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Stephen Malkmus: Groove Denied

Stephen Malkmus: Groove Denied

Groove Denied is simultaneously Malkmus’ most unexpected and least captivating album.

Stephen Malkmus: Groove Denied

2.25 / 5

As the ringleader of Pavement, Stephen Malkmus ran counter to the increasingly glossy output of mainstreaming indie rockers. The band’s albums were loaded with tracks that sounded ramshackle and uncoordinated, each instrument sort of humming along with the others without quite knowing where they were headed. This method heightened the old-school, garage-rock sensibilities of the group, passing off their deceptively complex songwriting as primitivism. Malkmus’s music is about as far away as one can imagine from the rigid, repetitive, beat-driven momentum of electronic music, which makes the artist’s latest record, Groove Denied, the most radical departure of his career. Inspired by his time in club-filled Berlin, the album incorporates Ableton sequencing and extensive synthesizers and programming for the first time in Malkmus’s work.

Yet if Malkmus felt driven to sample this kind of music after navigating the cutting-edge electronic scene of Berlin, his own contributions to the genre are decidedly more old-fashioned. “A Bit Wilder,” with its lurching, brittle industrial beat, more readily resembles the more floor-ready days of Cabaret Voltaire or the toned-down ‘80s electro-goth of Suicide. Lyrically, the track is pure Malkmus, a word picture with missing pieces that is at once clear and opaque; “I want to join the tribe that you protect/ Distinctively unerect/ We think you suffered enough to burn.” Malkmus’s vocal delivery replaces his erstwhile spikes of syllabic inflection and emphasis for a deadpan, New Romantic croon. “Viktor Borgia” sounds like early post-punk experiments with DIY synths; the beats are rudimentary and buzzy, as if played through poorly grounded wires, and the drum machine sputters its way through its simple beat.

If Malkmus shows any penchant for electronic music structure, it is in his lyrical format, which relies more on repetition and soundbite impressions than his usual shaggy-dog fare. “Viktor Borgia,” for example, is a paean to the club as a place of escape, but Malkmus offers only superficial impressions such as a gay man “On a big winning streak/ Boys are raining on him.” “Forget Your Place” is more repetitious than any of Malkmus’s actual Fall riffs, with verses traded for the intonation of phrases, particularly the one that gives the track its title.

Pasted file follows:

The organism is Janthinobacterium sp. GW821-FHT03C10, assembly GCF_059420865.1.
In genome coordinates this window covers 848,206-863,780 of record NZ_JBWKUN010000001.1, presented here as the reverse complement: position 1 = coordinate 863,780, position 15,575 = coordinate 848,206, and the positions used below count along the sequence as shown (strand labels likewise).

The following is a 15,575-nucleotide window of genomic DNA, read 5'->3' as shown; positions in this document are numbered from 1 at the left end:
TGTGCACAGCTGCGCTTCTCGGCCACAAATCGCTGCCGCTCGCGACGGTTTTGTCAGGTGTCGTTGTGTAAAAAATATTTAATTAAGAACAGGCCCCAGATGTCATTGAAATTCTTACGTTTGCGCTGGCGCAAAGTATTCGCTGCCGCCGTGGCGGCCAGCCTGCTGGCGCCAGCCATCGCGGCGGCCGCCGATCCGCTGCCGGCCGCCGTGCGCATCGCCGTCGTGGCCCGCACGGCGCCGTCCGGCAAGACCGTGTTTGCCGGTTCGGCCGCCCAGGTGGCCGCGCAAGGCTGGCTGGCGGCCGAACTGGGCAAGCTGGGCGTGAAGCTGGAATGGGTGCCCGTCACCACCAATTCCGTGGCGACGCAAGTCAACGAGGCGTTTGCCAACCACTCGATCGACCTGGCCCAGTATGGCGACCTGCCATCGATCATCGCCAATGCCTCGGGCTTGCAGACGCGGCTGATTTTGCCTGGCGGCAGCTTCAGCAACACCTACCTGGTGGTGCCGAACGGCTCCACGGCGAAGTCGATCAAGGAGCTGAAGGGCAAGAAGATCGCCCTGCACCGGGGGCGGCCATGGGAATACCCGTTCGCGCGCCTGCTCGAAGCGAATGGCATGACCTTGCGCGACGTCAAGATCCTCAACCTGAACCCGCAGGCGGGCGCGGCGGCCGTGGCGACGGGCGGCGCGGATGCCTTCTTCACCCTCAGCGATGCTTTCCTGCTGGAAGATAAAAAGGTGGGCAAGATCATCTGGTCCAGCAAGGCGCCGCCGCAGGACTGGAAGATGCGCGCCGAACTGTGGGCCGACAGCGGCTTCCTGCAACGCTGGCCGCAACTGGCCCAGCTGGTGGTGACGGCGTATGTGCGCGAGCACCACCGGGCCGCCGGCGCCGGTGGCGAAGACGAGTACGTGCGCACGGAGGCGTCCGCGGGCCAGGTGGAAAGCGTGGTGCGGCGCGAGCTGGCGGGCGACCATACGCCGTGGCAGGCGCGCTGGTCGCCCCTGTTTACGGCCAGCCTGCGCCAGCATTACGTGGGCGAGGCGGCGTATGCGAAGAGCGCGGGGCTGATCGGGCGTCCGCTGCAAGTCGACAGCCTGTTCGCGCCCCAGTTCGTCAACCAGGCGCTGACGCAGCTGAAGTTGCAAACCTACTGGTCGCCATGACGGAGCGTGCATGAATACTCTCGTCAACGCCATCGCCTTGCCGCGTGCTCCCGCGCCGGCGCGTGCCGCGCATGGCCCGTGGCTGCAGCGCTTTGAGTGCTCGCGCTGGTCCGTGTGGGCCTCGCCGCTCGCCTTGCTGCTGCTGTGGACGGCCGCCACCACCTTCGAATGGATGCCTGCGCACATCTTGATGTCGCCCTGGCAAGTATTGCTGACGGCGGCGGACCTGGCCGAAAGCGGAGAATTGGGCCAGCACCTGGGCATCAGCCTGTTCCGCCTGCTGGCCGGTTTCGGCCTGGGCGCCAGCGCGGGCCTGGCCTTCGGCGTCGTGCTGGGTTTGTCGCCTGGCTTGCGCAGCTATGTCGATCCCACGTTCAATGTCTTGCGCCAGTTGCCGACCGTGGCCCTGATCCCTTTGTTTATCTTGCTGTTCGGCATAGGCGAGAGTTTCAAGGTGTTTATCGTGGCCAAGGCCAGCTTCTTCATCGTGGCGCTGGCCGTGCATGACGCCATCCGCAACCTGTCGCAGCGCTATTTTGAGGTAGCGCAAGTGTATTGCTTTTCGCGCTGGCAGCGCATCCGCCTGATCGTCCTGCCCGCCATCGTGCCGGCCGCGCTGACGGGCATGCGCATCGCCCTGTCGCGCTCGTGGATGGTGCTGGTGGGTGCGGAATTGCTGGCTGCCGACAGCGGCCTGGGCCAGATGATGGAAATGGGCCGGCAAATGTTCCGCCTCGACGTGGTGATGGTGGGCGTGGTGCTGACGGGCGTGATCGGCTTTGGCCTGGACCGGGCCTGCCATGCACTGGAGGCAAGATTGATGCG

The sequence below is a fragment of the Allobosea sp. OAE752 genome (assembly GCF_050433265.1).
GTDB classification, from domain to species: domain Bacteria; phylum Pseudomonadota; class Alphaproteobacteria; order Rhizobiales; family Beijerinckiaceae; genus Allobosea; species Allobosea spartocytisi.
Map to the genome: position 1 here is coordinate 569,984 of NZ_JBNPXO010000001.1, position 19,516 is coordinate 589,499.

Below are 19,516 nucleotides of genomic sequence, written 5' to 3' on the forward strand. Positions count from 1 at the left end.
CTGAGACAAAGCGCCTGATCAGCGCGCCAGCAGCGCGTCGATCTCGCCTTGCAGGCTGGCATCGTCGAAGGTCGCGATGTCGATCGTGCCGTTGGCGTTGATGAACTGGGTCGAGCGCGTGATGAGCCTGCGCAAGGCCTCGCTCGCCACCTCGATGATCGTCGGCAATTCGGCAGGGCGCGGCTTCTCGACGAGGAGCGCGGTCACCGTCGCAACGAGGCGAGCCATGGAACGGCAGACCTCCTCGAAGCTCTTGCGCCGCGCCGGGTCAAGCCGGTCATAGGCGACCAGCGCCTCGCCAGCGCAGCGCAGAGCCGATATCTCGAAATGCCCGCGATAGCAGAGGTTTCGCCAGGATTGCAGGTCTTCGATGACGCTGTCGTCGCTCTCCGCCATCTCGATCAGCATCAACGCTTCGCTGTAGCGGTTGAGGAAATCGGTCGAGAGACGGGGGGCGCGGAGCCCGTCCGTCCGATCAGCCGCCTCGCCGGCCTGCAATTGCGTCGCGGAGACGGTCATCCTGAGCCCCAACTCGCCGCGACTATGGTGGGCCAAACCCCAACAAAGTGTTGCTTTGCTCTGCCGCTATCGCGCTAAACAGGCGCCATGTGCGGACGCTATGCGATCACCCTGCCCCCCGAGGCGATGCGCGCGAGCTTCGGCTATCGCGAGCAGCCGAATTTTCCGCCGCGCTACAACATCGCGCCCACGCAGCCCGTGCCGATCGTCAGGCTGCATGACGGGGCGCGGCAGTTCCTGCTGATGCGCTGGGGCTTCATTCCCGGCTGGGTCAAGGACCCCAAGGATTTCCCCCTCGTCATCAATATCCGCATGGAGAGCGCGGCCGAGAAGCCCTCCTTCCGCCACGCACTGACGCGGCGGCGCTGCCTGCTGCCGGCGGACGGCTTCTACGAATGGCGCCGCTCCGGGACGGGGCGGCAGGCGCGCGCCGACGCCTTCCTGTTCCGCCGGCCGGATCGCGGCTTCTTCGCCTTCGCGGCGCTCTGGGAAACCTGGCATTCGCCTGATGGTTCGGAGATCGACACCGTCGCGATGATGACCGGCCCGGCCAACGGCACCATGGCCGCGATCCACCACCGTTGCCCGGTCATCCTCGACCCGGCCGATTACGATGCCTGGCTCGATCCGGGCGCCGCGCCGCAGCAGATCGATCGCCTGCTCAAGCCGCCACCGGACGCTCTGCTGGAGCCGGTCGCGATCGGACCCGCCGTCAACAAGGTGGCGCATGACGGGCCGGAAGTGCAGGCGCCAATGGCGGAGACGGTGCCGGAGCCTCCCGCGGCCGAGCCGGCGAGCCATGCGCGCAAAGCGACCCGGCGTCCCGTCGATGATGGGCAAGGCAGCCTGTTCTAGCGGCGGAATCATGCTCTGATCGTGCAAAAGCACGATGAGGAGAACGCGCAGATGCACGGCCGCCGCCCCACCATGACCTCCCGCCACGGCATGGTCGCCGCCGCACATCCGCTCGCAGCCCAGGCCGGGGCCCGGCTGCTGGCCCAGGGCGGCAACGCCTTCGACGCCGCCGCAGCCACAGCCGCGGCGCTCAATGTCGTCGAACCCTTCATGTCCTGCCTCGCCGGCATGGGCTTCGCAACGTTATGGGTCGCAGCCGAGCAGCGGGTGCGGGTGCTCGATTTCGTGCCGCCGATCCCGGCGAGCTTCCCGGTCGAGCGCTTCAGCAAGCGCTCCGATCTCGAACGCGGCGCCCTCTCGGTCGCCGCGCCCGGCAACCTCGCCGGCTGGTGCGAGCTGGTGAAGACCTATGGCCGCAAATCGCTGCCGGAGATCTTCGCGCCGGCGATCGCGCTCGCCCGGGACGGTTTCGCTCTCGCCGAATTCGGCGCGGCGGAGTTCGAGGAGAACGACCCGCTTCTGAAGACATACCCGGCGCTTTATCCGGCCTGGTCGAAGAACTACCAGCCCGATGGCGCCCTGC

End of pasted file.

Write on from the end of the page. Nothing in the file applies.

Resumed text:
For all the hype about the artist going electronic, though, barely half the album truly explores this new terrain. The rest of Groove Denied is standard Malkmus fare, a mixture of retro psych and clanging garage rock. “Come Get Me” is fuzzier than a peach with its warm, distorted guitar and AM-radio scratchiness, while “Rushing the Acid Frat” is Beatles-esque psychedelic pop symphony. Malkmus sounds significantly more confident on these tracks, writing like a wry teenager with lines steeped in youthful zest shot with random signs of age like “Eventually/ We’ll get wine together.” “Love the Door” opens with glitchy loops that mark the most fascinating, unexpected electronic touch on the album, only to reform into a twanging bit of demented desert rock that retains enough of its mad electronic touches to emerge the album’s best, densest cut.

At his best, Malkmus is able to craft songs that in the moment seemed to have nothing to hold them together, only for them to suddenly morph into earworms when they were over, with every word and musical quirk stuck in the brain as seeming toss-offs revealed themselves to be pop gems. There’s none of that magnetic ability in Groove Denied. The material is intriguing, but even the best tracks fail to linger, and repeat listenings do nothing to make them resonate. Funnily enough, Malkmus’s biggest departure sounds the most indebted to his influences; unfairly dinged in Pavement for being a supposed Mark E Smith wannabe, Malkmus always brought his own idiosyncrasy to his forebears. Here, though, he so respectfully replicates the material of classic garage bands and Factory Records synth acts that the individual spark that sets Malkmus apart is fatally missing. The artist is incapable of making a terrible record, but Groove Denied is simultaneously his most unexpected and least captivating album.

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